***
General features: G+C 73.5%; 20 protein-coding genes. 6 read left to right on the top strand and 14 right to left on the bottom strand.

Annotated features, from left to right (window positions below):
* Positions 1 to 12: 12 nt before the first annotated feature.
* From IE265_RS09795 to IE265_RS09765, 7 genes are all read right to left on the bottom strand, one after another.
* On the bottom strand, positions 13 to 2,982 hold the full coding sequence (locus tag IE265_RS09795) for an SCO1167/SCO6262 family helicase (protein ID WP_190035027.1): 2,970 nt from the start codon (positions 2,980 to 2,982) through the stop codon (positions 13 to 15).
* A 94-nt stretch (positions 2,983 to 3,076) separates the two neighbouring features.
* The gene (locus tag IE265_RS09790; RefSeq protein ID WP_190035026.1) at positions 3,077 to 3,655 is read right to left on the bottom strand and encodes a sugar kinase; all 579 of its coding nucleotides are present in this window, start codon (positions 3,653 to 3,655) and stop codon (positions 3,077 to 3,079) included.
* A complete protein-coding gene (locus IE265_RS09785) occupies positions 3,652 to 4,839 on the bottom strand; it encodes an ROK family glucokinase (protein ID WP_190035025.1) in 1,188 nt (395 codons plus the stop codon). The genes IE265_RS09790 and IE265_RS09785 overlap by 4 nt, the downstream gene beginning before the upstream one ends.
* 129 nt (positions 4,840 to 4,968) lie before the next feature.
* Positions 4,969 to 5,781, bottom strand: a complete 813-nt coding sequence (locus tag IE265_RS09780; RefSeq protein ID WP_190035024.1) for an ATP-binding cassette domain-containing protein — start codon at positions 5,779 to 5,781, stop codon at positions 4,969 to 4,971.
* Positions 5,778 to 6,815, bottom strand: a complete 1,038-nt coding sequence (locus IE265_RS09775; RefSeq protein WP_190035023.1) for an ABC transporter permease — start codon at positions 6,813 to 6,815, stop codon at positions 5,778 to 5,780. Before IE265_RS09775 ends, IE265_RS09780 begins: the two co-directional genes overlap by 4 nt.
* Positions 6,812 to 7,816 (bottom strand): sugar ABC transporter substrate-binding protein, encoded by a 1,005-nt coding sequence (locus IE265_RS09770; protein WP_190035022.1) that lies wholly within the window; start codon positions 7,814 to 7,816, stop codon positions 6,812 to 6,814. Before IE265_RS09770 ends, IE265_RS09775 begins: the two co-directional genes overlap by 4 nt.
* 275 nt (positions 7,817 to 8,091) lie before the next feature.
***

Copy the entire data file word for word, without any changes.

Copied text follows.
General features: G+C 73.5%; 20 protein-coding genes. 6 read left to right on the top strand and 14 right to left on the bottom strand.

Annotated features, from left to right (window positions below):
* Positions 1 to 12: 12 nt before the first annotated feature.
* From IE265_RS09795 to IE265_RS09765, 7 genes are all read right to left on the bottom strand, one after another.
* On the bottom strand, positions 13 to 2,982 hold the full coding sequence (locus tag IE265_RS09795) for an SCO1167/SCO6262 family helicase (protein ID WP_190035027.1): 2,970 nt from the start codon (positions 2,980 to 2,982) through the stop codon (positions 13 to 15).
* A 94-nt stretch (positions 2,983 to 3,076) separates the two neighbouring features.
* The gene (locus tag IE265_RS09790; RefSeq protein ID WP_190035026.1) at positions 3,077 to 3,655 is read right to left on the bottom strand and encodes a sugar kinase; all 579 of its coding nucleotides are present in this window, start codon (positions 3,653 to 3,655) and stop codon (positions 3,077 to 3,079) included.
* A complete protein-coding gene (locus IE265_RS09785) occupies positions 3,652 to 4,839 on the bottom strand; it encodes an ROK family glucokinase (protein ID WP_190035025.1) in 1,188 nt (395 codons plus the stop codon). The genes IE265_RS09790 and IE265_RS09785 overlap by 4 nt, the downstream gene beginning before the upstream one ends.
* 129 nt (positions 4,840 to 4,968) lie before the next feature.
* Positions 4,969 to 5,781, bottom strand: a complete 813-nt coding sequence (locus tag IE265_RS09780; RefSeq protein ID WP_190035024.1) for an ATP-binding cassette domain-containing protein — start codon at positions 5,779 to 5,781, stop codon at positions 4,969 to 4,971.
* Positions 5,778 to 6,815, bottom strand: a complete 1,038-nt coding sequence (locus IE265_RS09775; RefSeq protein WP_190035023.1) for an ABC transporter permease — start codon at positions 6,813 to 6,815, stop codon at positions 5,778 to 5,780. Before IE265_RS09775 ends, IE265_RS09780 begins: the two co-directional genes overlap by 4 nt.
* Positions 6,812 to 7,816 (bottom strand): sugar ABC transporter substrate-binding protein, encoded by a 1,005-nt coding sequence (locus IE265_RS09770; protein WP_190035022.1) that lies wholly within the window; start codon positions 7,814 to 7,816, stop codon positions 6,812 to 6,814. Before IE265_RS09770 ends, IE265_RS09775 begins: the two co-directional genes overlap by 4 nt.
* 275 nt (positions 7,817 to 8,091) lie before the next feature.